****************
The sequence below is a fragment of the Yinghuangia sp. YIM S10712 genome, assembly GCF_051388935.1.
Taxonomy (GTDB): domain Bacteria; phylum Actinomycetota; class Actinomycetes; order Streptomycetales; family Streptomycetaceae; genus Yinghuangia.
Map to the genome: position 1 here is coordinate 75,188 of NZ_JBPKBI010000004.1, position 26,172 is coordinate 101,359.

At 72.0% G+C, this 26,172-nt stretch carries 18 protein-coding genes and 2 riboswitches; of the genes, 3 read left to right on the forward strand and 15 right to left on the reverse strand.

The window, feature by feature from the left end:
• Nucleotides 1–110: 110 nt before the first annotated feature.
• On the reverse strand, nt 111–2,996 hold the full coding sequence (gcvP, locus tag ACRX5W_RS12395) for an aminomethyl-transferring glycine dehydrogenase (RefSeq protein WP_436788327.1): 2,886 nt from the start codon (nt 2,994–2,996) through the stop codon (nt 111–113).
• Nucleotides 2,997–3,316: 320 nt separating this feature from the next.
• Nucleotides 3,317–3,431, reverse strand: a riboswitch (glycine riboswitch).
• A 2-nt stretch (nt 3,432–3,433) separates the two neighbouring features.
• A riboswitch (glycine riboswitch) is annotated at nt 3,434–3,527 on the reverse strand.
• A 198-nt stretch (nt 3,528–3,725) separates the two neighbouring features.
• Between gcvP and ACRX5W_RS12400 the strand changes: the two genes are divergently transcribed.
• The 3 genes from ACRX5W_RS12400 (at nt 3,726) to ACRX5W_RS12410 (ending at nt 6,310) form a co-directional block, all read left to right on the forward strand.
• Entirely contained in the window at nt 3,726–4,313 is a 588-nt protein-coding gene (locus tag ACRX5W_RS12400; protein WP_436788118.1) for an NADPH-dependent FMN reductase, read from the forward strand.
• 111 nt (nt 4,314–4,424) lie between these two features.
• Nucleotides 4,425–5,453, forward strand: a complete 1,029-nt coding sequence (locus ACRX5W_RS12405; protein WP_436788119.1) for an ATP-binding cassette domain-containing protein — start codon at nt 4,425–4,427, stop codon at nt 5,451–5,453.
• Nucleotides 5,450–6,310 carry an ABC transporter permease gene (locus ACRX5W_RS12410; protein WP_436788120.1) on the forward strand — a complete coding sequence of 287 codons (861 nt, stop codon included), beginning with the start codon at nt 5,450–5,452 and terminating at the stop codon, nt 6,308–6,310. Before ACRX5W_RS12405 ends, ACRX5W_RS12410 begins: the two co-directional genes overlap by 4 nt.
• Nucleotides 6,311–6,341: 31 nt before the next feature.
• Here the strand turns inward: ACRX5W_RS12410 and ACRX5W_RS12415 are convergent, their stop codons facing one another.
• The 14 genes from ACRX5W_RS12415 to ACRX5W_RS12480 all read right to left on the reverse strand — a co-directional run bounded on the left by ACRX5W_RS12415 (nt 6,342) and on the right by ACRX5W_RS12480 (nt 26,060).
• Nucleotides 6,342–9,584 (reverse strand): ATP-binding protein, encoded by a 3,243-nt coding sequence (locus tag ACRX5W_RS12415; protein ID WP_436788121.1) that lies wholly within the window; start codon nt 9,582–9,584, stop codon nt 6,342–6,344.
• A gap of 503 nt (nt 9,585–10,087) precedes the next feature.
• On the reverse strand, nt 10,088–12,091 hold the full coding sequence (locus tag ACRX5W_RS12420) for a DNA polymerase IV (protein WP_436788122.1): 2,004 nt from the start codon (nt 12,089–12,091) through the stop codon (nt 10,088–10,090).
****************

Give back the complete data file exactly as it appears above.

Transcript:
The sequence below is a fragment of the Yinghuangia sp. YIM S10712 genome, assembly GCF_051388935.1.
Taxonomy (GTDB): domain Bacteria; phylum Actinomycetota; class Actinomycetes; order Streptomycetales; family Streptomycetaceae; genus Yinghuangia.
Map to the genome: position 1 here is coordinate 75,188 of NZ_JBPKBI010000004.1, position 26,172 is coordinate 101,359.

At 72.0% G+C, this 26,172-nt stretch carries 18 protein-coding genes and 2 riboswitches; of the genes, 3 read left to right on the forward strand and 15 right to left on the reverse strand.

The window, feature by feature from the left end:
• Nucleotides 1–110: 110 nt before the first annotated feature.
• On the reverse strand, nt 111–2,996 hold the full coding sequence (gcvP, locus tag ACRX5W_RS12395) for an aminomethyl-transferring glycine dehydrogenase (RefSeq protein WP_436788327.1): 2,886 nt from the start codon (nt 2,994–2,996) through the stop codon (nt 111–113).
• Nucleotides 2,997–3,316: 320 nt separating this feature from the next.
• Nucleotides 3,317–3,431, reverse strand: a riboswitch (glycine riboswitch).
• A 2-nt stretch (nt 3,432–3,433) separates the two neighbouring features.
• A riboswitch (glycine riboswitch) is annotated at nt 3,434–3,527 on the reverse strand.
• A 198-nt stretch (nt 3,528–3,725) separates the two neighbouring features.
• Between gcvP and ACRX5W_RS12400 the strand changes: the two genes are divergently transcribed.
• The 3 genes from ACRX5W_RS12400 (at nt 3,726) to ACRX5W_RS12410 (ending at nt 6,310) form a co-directional block, all read left to right on the forward strand.
• Entirely contained in the window at nt 3,726–4,313 is a 588-nt protein-coding gene (locus tag ACRX5W_RS12400; protein WP_436788118.1) for an NADPH-dependent FMN reductase, read from the forward strand.
• 111 nt (nt 4,314–4,424) lie between these two features.
• Nucleotides 4,425–5,453, forward strand: a complete 1,029-nt coding sequence (locus ACRX5W_RS12405; protein WP_436788119.1) for an ATP-binding cassette domain-containing protein — start codon at nt 4,425–4,427, stop codon at nt 5,451–5,453.
• Nucleotides 5,450–6,310 carry an ABC transporter permease gene (locus ACRX5W_RS12410; protein WP_436788120.1) on the forward strand — a complete coding sequence of 287 codons (861 nt, stop codon included), beginning with the start codon at nt 5,450–5,452 and terminating at the stop codon, nt 6,308–6,310. Before ACRX5W_RS12405 ends, ACRX5W_RS12410 begins: the two co-directional genes overlap by 4 nt.
• Nucleotides 6,311–6,341: 31 nt before the next feature.
• Here the strand turns inward: ACRX5W_RS12410 and ACRX5W_RS12415 are convergent, their stop codons facing one another.
• The 14 genes from ACRX5W_RS12415 to ACRX5W_RS12480 all read right to left on the reverse strand — a co-directional run bounded on the left by ACRX5W_RS12415 (nt 6,342) and on the right by ACRX5W_RS12480 (nt 26,060).
• Nucleotides 6,342–9,584 (reverse strand): ATP-binding protein, encoded by a 3,243-nt coding sequence (locus tag ACRX5W_RS12415; protein ID WP_436788121.1) that lies wholly within the window; start codon nt 9,582–9,584, stop codon nt 6,342–6,344.
• A gap of 503 nt (nt 9,585–10,087) precedes the next feature.
• On the reverse strand, nt 10,088–12,091 hold the full coding sequence (locus tag ACRX5W_RS12420) for a DNA polymerase IV (protein WP_436788122.1): 2,004 nt from the start codon (nt 12,089–12,091) through the stop codon (nt 10,088–10,090).